Saturday, 26 June 2010

southern ontario



my grampy kirby was in southern ontario when the first world war broke out

near kitchener?

Life was hard in 1912 buckinghamshire / oxfordshire so he came over and got work on a farm here

His letters have lots of detail about how they farm here

And then the war breaks out and

Despite his Uncle Ernest saying

Rather wisely

Don’t come back

He came back to get

Shot in 1914

Shot in 1915

Shot in 1916

And blown up in 1917

He ended up in a blind ward on the Kings Road in London where he was the

only one with a still functioning eye

And in the end they still sent him back to France but the

family created a stink and he got

posted somewhere quiet in Essex

he was ill for years

was never very happy

but got married

had three kids

including my mother

and lived for fifty more years on one kidney

The lettters are quite a thing

All written to his mother

All signed your affectionate son Wille

And all from 1913-17

From canada

and all over southern england and France

And the Med

We found them under his bed after my Uncle John died

Desperately sad really

Every friend he mentions is on the cenotaph in Oakley, where he and then my mother grew up

Which means all his friends died in the war

Including the friends he was farming with in Ontario

When you see there are over 50 names on the cenotaph from 1914-18

Which must have been near 10% of the population of the village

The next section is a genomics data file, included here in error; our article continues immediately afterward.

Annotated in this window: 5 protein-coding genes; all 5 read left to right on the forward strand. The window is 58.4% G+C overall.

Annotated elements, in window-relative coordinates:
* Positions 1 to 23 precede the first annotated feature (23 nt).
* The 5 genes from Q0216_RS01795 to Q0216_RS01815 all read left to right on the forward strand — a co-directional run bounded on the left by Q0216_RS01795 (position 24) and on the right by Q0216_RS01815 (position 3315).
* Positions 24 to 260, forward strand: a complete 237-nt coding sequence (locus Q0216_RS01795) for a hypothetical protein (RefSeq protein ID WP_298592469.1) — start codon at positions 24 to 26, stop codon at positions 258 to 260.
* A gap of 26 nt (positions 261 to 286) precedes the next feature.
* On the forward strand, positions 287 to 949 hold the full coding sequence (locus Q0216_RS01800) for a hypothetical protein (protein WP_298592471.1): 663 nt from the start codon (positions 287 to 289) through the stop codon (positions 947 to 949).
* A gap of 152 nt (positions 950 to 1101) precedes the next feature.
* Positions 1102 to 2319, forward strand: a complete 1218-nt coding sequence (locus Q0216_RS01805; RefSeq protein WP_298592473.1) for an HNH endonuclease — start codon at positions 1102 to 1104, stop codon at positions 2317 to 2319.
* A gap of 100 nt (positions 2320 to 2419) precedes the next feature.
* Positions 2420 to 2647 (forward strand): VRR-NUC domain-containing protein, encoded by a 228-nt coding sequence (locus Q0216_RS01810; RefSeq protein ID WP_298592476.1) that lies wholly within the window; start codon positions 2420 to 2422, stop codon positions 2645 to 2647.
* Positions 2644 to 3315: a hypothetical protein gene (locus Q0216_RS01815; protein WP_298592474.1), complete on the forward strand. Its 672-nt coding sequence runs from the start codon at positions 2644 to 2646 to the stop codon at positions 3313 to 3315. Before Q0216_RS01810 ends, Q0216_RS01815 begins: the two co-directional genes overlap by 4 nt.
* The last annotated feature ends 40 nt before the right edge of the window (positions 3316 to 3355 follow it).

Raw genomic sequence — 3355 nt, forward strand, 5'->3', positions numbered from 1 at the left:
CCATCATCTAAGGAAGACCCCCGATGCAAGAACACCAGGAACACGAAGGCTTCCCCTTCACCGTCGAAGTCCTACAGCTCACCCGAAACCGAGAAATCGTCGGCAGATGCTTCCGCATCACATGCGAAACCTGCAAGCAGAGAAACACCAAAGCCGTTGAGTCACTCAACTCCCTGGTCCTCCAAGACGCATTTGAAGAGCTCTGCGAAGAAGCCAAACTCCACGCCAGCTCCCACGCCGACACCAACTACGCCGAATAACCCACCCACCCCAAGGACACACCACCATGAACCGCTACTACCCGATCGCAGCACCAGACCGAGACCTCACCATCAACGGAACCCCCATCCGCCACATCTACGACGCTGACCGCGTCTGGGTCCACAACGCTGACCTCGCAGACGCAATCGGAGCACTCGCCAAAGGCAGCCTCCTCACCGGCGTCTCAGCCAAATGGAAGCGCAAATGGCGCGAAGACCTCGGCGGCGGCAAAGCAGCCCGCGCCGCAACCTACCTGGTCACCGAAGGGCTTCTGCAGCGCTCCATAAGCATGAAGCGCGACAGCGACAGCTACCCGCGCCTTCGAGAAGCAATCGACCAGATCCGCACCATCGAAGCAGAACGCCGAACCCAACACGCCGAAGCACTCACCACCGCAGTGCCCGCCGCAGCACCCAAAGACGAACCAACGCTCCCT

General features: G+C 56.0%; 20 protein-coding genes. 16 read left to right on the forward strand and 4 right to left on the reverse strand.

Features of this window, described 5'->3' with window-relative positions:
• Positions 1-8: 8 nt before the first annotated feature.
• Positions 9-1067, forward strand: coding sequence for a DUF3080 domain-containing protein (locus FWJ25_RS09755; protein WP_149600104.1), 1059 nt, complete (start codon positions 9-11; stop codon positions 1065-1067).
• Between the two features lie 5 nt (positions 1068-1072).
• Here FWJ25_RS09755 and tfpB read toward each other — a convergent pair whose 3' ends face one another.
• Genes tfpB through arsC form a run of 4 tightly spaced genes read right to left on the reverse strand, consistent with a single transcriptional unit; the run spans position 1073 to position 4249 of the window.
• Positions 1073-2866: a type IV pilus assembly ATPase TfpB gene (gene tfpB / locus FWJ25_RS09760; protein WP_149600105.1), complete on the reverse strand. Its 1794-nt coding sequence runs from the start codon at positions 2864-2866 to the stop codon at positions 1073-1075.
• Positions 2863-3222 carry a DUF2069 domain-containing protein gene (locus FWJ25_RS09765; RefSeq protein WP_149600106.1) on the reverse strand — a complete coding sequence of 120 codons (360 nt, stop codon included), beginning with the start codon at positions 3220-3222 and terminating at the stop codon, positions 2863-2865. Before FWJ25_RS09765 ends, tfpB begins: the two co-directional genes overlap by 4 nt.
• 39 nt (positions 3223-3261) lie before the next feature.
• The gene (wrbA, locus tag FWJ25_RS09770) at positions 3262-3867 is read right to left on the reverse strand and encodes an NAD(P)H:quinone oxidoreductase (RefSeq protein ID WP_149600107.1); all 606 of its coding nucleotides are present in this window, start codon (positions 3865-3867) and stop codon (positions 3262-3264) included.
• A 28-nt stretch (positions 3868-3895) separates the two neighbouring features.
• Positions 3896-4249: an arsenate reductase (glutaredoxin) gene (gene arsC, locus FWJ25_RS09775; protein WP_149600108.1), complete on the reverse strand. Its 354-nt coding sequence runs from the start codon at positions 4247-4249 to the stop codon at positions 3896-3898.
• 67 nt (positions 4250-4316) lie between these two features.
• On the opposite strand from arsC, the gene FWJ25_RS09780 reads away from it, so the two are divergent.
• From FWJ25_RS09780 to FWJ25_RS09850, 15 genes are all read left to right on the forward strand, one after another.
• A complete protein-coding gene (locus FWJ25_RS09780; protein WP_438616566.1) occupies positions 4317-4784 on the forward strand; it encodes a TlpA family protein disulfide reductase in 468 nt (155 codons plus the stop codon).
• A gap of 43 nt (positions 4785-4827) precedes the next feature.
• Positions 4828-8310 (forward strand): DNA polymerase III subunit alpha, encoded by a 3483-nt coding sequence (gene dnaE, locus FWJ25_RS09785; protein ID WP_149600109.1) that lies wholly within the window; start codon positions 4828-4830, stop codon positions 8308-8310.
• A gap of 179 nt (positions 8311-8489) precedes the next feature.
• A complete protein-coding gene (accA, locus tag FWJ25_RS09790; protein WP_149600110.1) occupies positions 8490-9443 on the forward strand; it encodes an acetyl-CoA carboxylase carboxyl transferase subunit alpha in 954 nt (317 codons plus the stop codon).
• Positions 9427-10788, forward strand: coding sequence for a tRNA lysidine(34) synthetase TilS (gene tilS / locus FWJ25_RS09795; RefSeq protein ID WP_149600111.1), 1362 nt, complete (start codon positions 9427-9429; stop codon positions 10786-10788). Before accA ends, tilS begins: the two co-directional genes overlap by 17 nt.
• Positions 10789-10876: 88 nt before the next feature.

And how there is only one name from 1939-45

You realise why the British were so keen to do a runner from France in 1940

I remember seeing Field Marshal Haig’s grandson, I think

Defending his grandfather

The man who sent ten thousand men to die on the first day at the Somme

And did the same the next three days

And I remember thinking, you’ve got a nerve

What of the hundreds of thousands of grandchildren who never got born because your ancestor sent

Tens of thousands of men to their needless deaths…

While you’re around to open your stupid mouth
it could make you very angry if you let it

1 comment:

  1. Gone On

    you'd meet him at the pub
    cos his house was a wreck
    & i thought: "i'd likely get on
    with old uncle john
    who'd meet his dear ruby so late
    in life at his mates
    (her husband's) service

    so who knew what john knew
    with his house full of heritage
    the markings of time
    the tickings of tocs
    the grandfather clocks and
    under the bed the
    letters in boxes

    and after he's tried but gone on
    the pulling of chains forgotten
    the pendulums swinging unswung
    the hour hands lifted to one
    the minute hand on the half hour hung
    & it's gone quiet

    but for the creak of the box lid
    & the treasures it hid: letters
    in a young man's elegant hand
    scent of foreign soil
    whispered other lands
    and reassurances
    from someone's affectionate son
    safeguarded by john
    now both are long gone